Fickle Eats Call for Audible Techniques

July 28, 2014

Date: 7/25/14, 7/26/14 3:00 pm ? 9:00 pm

Location: MM20 to Mahre?s

Flies: Chubby, Tupac stone, Solitude hopper, Blooms caddis, PMD, CFO Ant

Results: Easily rose 30 fish per day, but only netted a third of them

Gear used: Redington Classic Trout 590-4 with Redington Surge reel lined with a Rio Perception and Redington Butterstick 370-3 with a Redington Drift 2/3 reel lined with a Rio Gold.

The last couple of evenings have been pretty much *not going to use the ?epic? word* OFF THE CHAIN!  This is what makes this river a destination fishery.  The combination of wildlife, weather, and adrenaline pumping takes will keep your eyes strained, blood flowing, and leave you in a pile of exhaustion at the end of the day.

If you?ve read Joe?s latest report, he gave a few tips regarding fishing hoppers as well as some techniques to overcome these sometimes finicky fish and I highly encourage all of you to go read it again and take notes as it is spot-on information.  I?d also like to elaborate on some of my own findings.  Right now, the fish are getting used to the standard play, so it?s important to know how to call an audible and when.

The standard play:

Hoppers and other attractors in the mid-day sun thrown tight to the bank and chubby?s with a caddis dropper in the morning and evening.  If you stick with this you?re likely to get quite a bit of action.  What I noticed over the last couple of days though, is the fish have become extremely noncommittal and have been short striking the flies.  It takes a great deal of patience not to ?set? on these fickle strikes as there?s a good chance they will come back after testing your nerves.  In these situations, I recommend ditching the standard and get creative.  Here?s how I audibled out of the routine.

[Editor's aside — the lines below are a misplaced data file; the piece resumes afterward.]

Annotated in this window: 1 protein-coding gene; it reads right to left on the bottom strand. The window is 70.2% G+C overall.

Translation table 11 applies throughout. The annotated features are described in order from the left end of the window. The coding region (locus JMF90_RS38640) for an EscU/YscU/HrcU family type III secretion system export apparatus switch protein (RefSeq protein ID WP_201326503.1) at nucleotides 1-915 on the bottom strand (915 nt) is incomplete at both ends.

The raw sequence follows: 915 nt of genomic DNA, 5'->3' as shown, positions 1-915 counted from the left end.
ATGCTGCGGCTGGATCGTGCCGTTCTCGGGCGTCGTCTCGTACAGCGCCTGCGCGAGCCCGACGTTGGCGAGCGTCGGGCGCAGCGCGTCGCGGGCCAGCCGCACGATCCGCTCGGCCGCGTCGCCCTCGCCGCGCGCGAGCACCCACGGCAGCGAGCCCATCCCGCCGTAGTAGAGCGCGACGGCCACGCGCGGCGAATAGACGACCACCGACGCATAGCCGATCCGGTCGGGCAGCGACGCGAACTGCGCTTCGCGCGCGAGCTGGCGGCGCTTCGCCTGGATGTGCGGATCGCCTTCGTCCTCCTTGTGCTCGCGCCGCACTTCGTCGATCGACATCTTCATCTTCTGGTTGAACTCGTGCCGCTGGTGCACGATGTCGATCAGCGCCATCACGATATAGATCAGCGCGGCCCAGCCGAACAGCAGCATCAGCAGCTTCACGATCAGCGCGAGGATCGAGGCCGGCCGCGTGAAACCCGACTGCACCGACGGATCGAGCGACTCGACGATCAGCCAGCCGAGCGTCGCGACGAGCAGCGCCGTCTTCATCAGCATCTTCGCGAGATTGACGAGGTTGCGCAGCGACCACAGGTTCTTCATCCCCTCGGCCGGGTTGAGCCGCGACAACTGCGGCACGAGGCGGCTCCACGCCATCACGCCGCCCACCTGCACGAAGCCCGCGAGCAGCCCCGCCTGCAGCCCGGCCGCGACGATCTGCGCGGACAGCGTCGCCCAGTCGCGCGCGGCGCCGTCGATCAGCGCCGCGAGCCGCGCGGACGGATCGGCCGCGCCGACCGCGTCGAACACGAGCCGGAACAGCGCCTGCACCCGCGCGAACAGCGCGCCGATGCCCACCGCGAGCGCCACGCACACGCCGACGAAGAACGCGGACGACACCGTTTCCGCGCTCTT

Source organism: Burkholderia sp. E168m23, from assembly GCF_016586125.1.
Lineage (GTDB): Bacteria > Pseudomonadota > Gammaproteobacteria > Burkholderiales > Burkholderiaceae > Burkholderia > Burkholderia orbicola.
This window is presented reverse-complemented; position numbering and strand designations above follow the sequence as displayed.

Follow the hatch

I noticed around 5:30 pm a small PMD hatch came off.  When you notice any sort of hatch happen, follow it.  Of course it?s easier to stick with your same ole ?hopper against the bank?, but you might be surprised at what fish will key in on your slight adjustment.



Find a lane, shadow, or pool under an overhanging tree that you doubt anybody else can hit, and HIT IT!  Friday night, my co-pilot ran a drift 2 seconds longer than I wanted (figured it would have ended in a lost fly) and he was promptly rewarded with a huge take.  It was a gamble, but paid off.  Don?t be afraid to roll the dice once in a while.


            Nerves of steel

It takes a great deal of patience not to ?set? on fickle strikes, but if you do, there?s a good chance they will come back with vengeance after testing your nerves.


Identify your target

With the river screaming at ~4500 cfs, it?s tough to do any anchoring, so most of the fishing is ?run and gun?, but if you?re able to identify a fish worth spending some time on, it could take the day from good to great.  Smaller fish tend to slash at and make a huge spectacle of eating your fly.  The larger fish will slowly boil or ?shark? your fly with very minimal surface disturbance.  These slow rolls, boils, and slurps are the fish you want to target.


The other side of the river

On several occasions, if I went more than 10 minutes without a strike, I?d change to the other side of the river and find fish once again.  You have to remember, that during the summer, these fish are seeing floaters, fisherman, swimmers, birds, and pretty much every other creature all day long.  Sometimes fishing the other side of the river will produce more action.


Happy fishing and see you on the water!

  1. I had the pleasure a couple years ago to take my son-in-law (Chase) from Texas, myself and Luke as our guide on a float trip down the Yakima River . Chase had never fished a fly before. Luke was an awesome teacher. Chase actually was able to not only cast the Spay Rod correctly but landed the only catch of the day. Thank you Luke for being such a great host and teacher. Your expertise on the river is amazing. An experience Chase and I will never forget.
  2. Great tips man.